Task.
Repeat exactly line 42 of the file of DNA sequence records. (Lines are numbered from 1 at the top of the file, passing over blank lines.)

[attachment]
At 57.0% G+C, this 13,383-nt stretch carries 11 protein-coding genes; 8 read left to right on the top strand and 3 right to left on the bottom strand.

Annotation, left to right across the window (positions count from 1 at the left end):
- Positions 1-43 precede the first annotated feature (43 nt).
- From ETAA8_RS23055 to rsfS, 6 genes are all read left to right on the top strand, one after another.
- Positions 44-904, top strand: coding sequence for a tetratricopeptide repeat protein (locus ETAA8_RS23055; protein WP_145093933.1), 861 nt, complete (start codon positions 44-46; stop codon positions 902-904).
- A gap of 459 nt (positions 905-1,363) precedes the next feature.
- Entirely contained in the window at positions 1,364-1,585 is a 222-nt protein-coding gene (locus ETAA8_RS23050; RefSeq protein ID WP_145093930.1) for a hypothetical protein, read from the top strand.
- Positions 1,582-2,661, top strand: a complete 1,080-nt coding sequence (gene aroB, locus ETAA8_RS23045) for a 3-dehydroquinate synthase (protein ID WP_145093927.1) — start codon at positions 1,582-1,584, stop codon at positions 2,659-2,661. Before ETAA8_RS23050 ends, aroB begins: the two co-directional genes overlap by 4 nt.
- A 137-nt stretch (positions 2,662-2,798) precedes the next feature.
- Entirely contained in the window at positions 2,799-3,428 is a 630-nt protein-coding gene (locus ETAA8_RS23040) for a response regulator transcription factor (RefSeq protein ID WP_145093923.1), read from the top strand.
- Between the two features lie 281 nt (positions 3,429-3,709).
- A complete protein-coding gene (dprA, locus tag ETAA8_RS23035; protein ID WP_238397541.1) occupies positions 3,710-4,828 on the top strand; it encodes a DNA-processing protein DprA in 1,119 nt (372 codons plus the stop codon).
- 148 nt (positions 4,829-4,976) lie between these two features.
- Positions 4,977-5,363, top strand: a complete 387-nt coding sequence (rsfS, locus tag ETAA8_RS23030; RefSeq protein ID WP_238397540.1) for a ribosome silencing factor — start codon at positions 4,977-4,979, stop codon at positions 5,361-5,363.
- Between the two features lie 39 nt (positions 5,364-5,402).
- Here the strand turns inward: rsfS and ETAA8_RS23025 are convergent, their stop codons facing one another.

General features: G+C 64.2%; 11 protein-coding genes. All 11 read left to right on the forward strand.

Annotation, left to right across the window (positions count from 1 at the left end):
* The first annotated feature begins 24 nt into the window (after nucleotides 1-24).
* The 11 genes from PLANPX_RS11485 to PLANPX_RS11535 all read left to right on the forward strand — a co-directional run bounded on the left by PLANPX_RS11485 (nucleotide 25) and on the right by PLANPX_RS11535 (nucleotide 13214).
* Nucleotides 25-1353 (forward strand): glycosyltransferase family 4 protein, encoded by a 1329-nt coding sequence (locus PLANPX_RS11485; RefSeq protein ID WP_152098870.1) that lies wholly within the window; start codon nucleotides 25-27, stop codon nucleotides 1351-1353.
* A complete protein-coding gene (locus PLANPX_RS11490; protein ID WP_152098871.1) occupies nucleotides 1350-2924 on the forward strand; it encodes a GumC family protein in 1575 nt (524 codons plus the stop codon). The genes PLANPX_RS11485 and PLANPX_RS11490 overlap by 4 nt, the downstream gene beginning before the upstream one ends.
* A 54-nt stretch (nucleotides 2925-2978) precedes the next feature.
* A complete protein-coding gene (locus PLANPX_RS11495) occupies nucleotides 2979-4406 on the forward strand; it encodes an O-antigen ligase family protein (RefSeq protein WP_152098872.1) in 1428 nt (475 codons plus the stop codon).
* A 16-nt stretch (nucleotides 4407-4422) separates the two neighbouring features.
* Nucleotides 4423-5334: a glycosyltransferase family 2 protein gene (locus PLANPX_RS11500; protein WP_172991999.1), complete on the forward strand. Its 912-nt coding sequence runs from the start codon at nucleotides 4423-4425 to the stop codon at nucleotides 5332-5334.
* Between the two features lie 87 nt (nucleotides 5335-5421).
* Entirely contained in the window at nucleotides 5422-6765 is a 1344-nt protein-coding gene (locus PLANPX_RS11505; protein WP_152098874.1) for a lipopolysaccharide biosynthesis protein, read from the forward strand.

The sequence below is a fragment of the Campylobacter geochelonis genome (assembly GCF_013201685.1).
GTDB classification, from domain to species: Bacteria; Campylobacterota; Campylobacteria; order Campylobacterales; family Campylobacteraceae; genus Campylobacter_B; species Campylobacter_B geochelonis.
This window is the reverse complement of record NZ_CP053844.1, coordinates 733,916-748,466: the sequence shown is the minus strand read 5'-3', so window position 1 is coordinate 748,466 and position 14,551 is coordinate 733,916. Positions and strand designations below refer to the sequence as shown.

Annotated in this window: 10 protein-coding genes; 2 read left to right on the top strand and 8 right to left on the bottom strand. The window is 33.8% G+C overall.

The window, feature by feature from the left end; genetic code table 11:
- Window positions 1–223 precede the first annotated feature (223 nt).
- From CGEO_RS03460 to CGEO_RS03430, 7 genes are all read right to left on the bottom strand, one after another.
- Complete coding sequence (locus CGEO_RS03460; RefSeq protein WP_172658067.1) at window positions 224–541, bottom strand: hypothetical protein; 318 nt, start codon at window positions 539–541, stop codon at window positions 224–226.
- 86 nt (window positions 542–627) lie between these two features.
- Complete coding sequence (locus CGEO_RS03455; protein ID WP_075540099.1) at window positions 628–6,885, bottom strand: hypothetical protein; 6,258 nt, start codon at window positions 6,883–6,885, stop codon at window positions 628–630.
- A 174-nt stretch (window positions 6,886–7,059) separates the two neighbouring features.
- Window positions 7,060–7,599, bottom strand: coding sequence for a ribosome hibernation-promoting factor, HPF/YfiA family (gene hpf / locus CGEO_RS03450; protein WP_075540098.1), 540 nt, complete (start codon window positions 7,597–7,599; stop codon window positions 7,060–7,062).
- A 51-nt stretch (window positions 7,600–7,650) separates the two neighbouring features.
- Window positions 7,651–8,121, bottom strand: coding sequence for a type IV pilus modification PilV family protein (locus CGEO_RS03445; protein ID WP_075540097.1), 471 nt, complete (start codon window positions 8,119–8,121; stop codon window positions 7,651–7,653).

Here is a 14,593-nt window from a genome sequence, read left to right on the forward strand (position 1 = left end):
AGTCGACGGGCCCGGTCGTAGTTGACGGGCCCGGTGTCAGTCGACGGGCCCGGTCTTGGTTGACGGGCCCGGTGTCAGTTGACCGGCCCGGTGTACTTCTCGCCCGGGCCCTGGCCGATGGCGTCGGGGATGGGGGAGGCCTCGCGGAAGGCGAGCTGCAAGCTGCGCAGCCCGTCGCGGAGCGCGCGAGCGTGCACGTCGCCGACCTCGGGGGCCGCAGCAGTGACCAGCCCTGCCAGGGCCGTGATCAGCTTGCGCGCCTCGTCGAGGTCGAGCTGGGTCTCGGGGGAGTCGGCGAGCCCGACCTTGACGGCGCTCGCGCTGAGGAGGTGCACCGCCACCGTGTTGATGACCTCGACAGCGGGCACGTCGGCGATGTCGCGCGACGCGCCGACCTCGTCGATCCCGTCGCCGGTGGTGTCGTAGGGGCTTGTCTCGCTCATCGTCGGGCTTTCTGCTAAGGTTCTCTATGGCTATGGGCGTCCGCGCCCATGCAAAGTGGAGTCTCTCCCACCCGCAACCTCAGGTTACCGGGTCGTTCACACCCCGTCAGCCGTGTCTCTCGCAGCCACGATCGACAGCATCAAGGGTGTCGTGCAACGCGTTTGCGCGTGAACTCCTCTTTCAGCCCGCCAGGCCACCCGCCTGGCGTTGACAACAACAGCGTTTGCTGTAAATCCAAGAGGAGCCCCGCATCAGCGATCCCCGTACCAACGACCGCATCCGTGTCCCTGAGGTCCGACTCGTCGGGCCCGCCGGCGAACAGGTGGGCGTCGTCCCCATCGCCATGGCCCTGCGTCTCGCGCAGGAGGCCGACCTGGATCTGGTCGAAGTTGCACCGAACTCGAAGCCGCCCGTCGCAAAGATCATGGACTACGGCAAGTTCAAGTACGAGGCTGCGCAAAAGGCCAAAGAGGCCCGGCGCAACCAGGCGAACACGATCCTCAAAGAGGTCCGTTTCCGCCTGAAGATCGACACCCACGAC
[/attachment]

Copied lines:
- Window positions 7,651–8,121, bottom strand: coding sequence for a type IV pilus modification PilV family protein (locus CGEO_RS03445; protein ID WP_075540097.1), 471 nt, complete (start codon window positions 8,119–8,121; stop codon window positions 7,651–7,653).